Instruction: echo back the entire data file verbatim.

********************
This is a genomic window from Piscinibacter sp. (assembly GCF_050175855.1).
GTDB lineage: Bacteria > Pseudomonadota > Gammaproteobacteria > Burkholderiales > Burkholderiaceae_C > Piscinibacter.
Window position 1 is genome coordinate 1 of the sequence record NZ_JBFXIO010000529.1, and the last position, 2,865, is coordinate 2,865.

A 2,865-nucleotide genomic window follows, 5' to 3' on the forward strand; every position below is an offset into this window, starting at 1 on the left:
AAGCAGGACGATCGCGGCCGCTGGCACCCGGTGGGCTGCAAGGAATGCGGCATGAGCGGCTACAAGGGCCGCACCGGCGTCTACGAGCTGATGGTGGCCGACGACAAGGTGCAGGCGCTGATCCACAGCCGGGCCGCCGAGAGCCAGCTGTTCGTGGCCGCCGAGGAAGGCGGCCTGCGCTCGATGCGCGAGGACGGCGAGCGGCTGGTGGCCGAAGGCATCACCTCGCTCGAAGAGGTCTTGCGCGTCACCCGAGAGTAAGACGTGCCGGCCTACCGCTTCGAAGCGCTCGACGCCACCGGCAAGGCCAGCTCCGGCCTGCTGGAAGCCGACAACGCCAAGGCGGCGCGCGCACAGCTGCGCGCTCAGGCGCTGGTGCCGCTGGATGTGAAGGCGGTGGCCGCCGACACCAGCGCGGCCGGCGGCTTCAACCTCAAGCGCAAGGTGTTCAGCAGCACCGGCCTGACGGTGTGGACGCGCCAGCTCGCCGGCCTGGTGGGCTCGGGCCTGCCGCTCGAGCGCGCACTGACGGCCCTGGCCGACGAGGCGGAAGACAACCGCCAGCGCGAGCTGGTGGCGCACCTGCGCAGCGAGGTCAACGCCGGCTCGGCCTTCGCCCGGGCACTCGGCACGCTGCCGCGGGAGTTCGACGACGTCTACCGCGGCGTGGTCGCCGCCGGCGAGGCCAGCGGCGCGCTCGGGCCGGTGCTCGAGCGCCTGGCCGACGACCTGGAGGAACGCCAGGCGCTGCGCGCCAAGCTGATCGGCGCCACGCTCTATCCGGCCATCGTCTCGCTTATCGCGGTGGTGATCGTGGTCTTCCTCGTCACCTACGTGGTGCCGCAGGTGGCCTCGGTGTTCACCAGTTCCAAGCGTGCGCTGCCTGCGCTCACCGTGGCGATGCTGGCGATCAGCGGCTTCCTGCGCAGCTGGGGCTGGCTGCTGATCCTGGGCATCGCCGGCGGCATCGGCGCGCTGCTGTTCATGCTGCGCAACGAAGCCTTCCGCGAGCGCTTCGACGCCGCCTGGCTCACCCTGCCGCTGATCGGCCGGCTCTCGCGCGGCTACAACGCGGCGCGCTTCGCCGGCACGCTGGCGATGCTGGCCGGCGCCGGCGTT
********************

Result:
This is a genomic window from Piscinibacter sp. (assembly GCF_050175855.1).
GTDB lineage: Bacteria > Pseudomonadota > Gammaproteobacteria > Burkholderiales > Burkholderiaceae_C > Piscinibacter.
Window position 1 is genome coordinate 1 of the sequence record NZ_JBFXIO010000529.1, and the last position, 2,865, is coordinate 2,865.

A 2,865-nucleotide genomic window follows, 5' to 3' on the forward strand; every position below is an offset into this window, starting at 1 on the left:
AAGCAGGACGATCGCGGCCGCTGGCACCCGGTGGGCTGCAAGGAATGCGGCATGAGCGGCTACAAGGGCCGCACCGGCGTCTACGAGCTGATGGTGGCCGACGACAAGGTGCAGGCGCTGATCCACAGCCGGGCCGCCGAGAGCCAGCTGTTCGTGGCCGCCGAGGAAGGCGGCCTGCGCTCGATGCGCGAGGACGGCGAGCGGCTGGTGGCCGAAGGCATCACCTCGCTCGAAGAGGTCTTGCGCGTCACCCGAGAGTAAGACGTGCCGGCCTACCGCTTCGAAGCGCTCGACGCCACCGGCAAGGCCAGCTCCGGCCTGCTGGAAGCCGACAACGCCAAGGCGGCGCGCGCACAGCTGCGCGCTCAGGCGCTGGTGCCGCTGGATGTGAAGGCGGTGGCCGCCGACACCAGCGCGGCCGGCGGCTTCAACCTCAAGCGCAAGGTGTTCAGCAGCACCGGCCTGACGGTGTGGACGCGCCAGCTCGCCGGCCTGGTGGGCTCGGGCCTGCCGCTCGAGCGCGCACTGACGGCCCTGGCCGACGAGGCGGAAGACAACCGCCAGCGCGAGCTGGTGGCGCACCTGCGCAGCGAGGTCAACGCCGGCTCGGCCTTCGCCCGGGCACTCGGCACGCTGCCGCGGGAGTTCGACGACGTCTACCGCGGCGTGGTCGCCGCCGGCGAGGCCAGCGGCGCGCTCGGGCCGGTGCTCGAGCGCCTGGCCGACGACCTGGAGGAACGCCAGGCGCTGCGCGCCAAGCTGATCGGCGCCACGCTCTATCCGGCCATCGTCTCGCTTATCGCGGTGGTGATCGTGGTCTTCCTCGTCACCTACGTGGTGCCGCAGGTGGCCTCGGTGTTCACCAGTTCCAAGCGTGCGCTGCCTGCGCTCACCGTGGCGATGCTGGCGATCAGCGGCTTCCTGCGCAGCTGGGGCTGGCTGCTGATCCTGGGCATCGCCGGCGGCATCGGCGCGCTGCTGTTCATGCTGCGCAACGAAGCCTTCCGCGAGCGCTTCGACGCCGCCTGGCTCACCCTGCCGCTGATCGGCCGGCTCTCGCGCGGCTACAACGCGGCGCGCTTCGCCGGCACGCTGGCGATGCTGGCCGGCGCCGGCGTT